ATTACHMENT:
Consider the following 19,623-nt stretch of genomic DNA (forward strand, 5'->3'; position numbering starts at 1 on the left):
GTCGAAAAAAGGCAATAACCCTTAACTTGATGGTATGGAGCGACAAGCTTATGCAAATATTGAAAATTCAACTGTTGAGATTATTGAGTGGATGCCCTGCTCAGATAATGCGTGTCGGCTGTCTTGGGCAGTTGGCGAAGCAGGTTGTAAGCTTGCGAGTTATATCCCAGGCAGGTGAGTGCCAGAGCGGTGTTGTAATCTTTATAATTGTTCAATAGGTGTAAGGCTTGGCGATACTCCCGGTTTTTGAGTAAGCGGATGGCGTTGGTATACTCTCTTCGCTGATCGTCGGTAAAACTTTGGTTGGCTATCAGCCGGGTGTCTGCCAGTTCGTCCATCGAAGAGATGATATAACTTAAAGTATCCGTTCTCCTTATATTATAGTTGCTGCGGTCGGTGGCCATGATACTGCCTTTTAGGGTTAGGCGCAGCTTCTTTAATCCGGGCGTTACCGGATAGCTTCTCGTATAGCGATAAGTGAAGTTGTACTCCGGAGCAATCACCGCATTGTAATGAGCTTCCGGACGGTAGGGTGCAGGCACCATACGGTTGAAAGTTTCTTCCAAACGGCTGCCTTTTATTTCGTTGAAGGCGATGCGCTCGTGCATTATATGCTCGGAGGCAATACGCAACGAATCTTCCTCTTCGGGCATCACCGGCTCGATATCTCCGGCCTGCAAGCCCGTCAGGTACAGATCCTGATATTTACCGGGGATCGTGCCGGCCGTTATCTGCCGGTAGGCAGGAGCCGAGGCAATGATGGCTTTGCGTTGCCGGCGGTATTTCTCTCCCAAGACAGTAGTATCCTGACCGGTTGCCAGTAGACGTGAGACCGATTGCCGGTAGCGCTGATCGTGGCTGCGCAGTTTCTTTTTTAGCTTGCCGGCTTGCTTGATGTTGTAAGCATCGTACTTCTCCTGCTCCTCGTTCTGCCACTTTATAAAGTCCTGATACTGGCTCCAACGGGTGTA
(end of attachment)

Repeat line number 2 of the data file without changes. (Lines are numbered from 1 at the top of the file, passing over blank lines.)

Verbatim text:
GTCGAAAAAAGGCAATAACCCTTAACTTGATGGTATGGAGCGACAAGCTTATGCAAATATTGAAAATTCAACTGTTGAGATTATTGAGTGGATGCCCTGCTCAGATAATGCGTGTCGGCTGTCTTGGGCAGTTGGCGAAGCAGGTTGTAAGCTTGCGAGTTATATCCCAGGCAGGTGAGTGCCAGAGCGGTGTTGTAATCTTTATAATTGTTCAATAGGTGTAAGGCTTGGCGATACTCCCGGTTTTTGAGTAAGCGGATGGCGTTGGTATACTCTCTTCGCTGATCGTCGGTAAAACTTTGGTTGGCTATCAGCCGGGTGTCTGCCAGTTCGTCCATCGAAGAGATGATATAACTTAAAGTATCCGTTCTCCTTATATTATAGTTGCTGCGGTCGGTGGCCATGATACTGCCTTTTAGGGTTAGGCGCAGCTTCTTTAATCCGGGCGTTACCGGATAGCTTCTCGTATAGCGATAAGTGAAGTTGTACTCCGGAGCAATCACCGCATTGTAATGAGCTTCCGGACGGTAGGGTGCAGGCACCATACGGTTGAAAGTTTCTTCCAAACGGCTGCCTTTTATTTCGTTGAAGGCGATGCGCTCGTGCATTATATGCTCGGAGGCAATACGCAACGAATCTTCCTCTTCGGGCATCACCGGCTCGATATCTCCGGCCTGCAAGCCCGTCAGGTACAGATCCTGATATTTACCGGGGATCGTGCCGGCCGTTATCTGCCGGTAGGCAGGAGCCGAGGCAATGATGGCTTTGCGTTGCCGGCGGTATTTCTCTCCCAAGACAGTAGTATCCTGACCGGTTGCCAGTAGACGTGAGACCGATTGCCGGTAGCGCTGATCGTGGCTGCGCAGTTTCTTTTTTAGCTTGCCGGCTTGCTTGATGTTGTAAGCATCGTACTTCTCCTGCTCCTCGTTCTGCCACTTTATAAAGTCCTGATACTGGCTCCAACGGGTGTA